Normalised counts of the selected genes were used to create heatmaps. The heatmaps were visualised using the pheatmap function from the pheatmap package V.1.0.12. Rows and columns were hierarchically clustered. Clustering methods were set as ‘complete’, and the clustering distance was set as ‘Euclidean’. Briefly, the sample in each colu mn was considered as an individual cluster. Then, each stage joined similar clusters together until the last cluster was formed. The clustering distance was based on the Euclidean method, that is, the correlation between clusters increased when the distance was smaller.

    Publicly available dataset

    The publicly available dataset GSE148381 of the genome-wide expression from oesophageal biopsies of subjects with EoE-like inflammatory diseases, EoE, GERD and controls was used.14 This dataset comprised 10 patients with EoE, 6 patients with GERD, 7 controls, 13 patients with EoE-like disease, 5 patients with lymphocytic EoE and 10 patients with non-specific EoE. Fastq files from the Bioproject PRJNA626361 were downloaded and processed similarly to the present dataset.14

    Statistical analysis

    Data were analysed and graphed using RStudio (V.2023.03.0+386) and GraphPad Prism software (V.8.3.0). For statistical analyses, GraphPad Prism software was used. The analysis was conducted using a one-way analysis of variance with Holm-Šídák’s multiple comparisons test and a single pooled variance. The mean of each column was compared with the mean of every other column. Results are presented as mean±SEM. Differences between the means were considered significant when p value was ≤0.05.

    Results

    Identification of a distinct EoE transcriptome profile that defines patients with histologically active EoE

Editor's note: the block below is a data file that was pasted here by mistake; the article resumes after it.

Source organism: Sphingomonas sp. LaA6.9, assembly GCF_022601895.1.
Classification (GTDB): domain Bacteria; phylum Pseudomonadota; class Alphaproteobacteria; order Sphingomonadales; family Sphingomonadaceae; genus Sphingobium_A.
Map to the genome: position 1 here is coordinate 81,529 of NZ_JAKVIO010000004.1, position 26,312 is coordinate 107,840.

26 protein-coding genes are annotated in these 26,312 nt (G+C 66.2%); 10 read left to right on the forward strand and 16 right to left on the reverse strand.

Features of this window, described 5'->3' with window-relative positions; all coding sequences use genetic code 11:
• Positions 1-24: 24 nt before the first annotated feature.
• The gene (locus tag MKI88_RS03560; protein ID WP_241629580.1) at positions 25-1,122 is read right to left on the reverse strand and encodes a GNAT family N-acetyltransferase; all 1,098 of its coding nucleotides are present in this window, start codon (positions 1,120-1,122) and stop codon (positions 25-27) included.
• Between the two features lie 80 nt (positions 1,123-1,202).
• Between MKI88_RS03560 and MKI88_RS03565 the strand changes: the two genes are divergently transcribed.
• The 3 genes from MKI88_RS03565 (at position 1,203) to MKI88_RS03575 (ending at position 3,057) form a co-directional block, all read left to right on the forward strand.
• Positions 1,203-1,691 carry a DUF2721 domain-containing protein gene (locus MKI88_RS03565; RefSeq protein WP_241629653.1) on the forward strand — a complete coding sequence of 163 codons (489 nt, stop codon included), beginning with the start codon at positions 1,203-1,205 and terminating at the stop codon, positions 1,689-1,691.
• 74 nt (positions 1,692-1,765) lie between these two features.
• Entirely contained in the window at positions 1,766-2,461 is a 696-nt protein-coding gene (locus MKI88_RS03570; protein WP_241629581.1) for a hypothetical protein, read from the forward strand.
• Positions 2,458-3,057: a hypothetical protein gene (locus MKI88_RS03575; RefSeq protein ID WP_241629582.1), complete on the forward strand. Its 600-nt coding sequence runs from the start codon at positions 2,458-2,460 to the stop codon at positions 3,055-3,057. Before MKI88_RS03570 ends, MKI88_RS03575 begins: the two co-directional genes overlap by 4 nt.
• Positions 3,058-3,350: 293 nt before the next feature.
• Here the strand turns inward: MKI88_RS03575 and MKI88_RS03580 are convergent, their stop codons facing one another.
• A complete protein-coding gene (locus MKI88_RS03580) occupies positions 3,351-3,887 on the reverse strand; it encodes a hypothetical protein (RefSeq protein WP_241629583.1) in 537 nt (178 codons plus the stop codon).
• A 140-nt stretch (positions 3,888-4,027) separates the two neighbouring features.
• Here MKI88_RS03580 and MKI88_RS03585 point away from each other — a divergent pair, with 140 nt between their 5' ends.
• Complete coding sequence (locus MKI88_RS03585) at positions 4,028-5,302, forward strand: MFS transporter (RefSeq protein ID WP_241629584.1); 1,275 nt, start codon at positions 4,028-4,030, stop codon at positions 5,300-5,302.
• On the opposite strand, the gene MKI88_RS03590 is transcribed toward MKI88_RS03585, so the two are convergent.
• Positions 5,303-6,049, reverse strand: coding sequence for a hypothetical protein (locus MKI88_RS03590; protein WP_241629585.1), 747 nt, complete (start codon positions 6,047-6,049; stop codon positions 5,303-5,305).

In our present study, the gene expression profiles of 24 oesophageal biopsy samples from 19 patients with EoE and 5 controls were analysed by total RNA-seq. Detailed characteristics of the samples can be found in online supplemental table 1. All subjects were adult patients between 25 and 70 years of age, 55% (n=13) were males. Principal component analysis (PCA) demonstrated significant differences in the gene expression patterns in patients with EoE with histologically active disease that are different from patients with EoE in histological remission and controls. Of note, there was no difference between samples derived from controls and patients with EoE in histological remission and between patients with or without fibrosis, regardless of their histological inflammation status (figure 1A). To identify genes that might contribute to the inflammatory activity of EoE and explain the observed differences between histologically inflamed and uninflamed tissue, we identified differentially expressed genes (DEG) with an adjusted p value ≤0.05 and performed the following comparisons: (a) controls versus histologically active EoE without fibrosis (EoE AF−), (b) EoE in histological remission without fibrosis (EoE RF−) versus active EoE without fibrosis (EoE AF−) and (c) EoE in histological remission with fibrosis (EoE RF+) versus histologically active EoE with fibrosis (EoE AF+). We identified genes that were only associated with the inflammatory activity of the disease but not with the onset of fibrosis. The DEG were divided into genes being either upregulated (log2 fold change (FC) ≥2) or downregulated (log2FC ≤−2) in samples derived from patients with histologically active EoE. As shown in figure 1B, the DEG analysis between controls and EoE AF− patients revealed a total of 411 differently regulated genes, comprising 196 upregulated and 215 downregulated genes (a). Moreover, a comparison between EoE RF− and EoE AF− patients found a total of 252 differentially regulated genes, comprising 144 upregulated and 108 downregulated genes (b). Finally, 246 genes were differentially expressed with 213 upregulated and 33 downregulated genes when comparing EoE RF+ with EoE AF+ patient groups (c). Using Venn diagram representation for either upregulated or downregulated genes, we then identified genes that were differentially expressed specifically associated with the histological inflammatory activity of EoE (figure 1C). By this approach, genes that were either upregulated (46 genes) or downregulated (7 genes) in all three comparisons and we named this set of genes the Histologically Active EoE Diagnostic Panel (HAEDP). The lists of upregulated and downregulated genes extracted from the Venn diagrams and their corresponding intersections are available in online supplemental tables 2 and 3, respectively. In addition, hierarchical heatmaps of the genes upregulated and downregulated in histologically active EoE in all comparisons (figure 1C) are available in online supplemental figure 1. In summary, we identified a novel set of 53 dysregulated genes that are closely associated with the inflammatory activity of EoE and might provide a novel insight into the molecular mechanisms underlying EoE pathogenesis.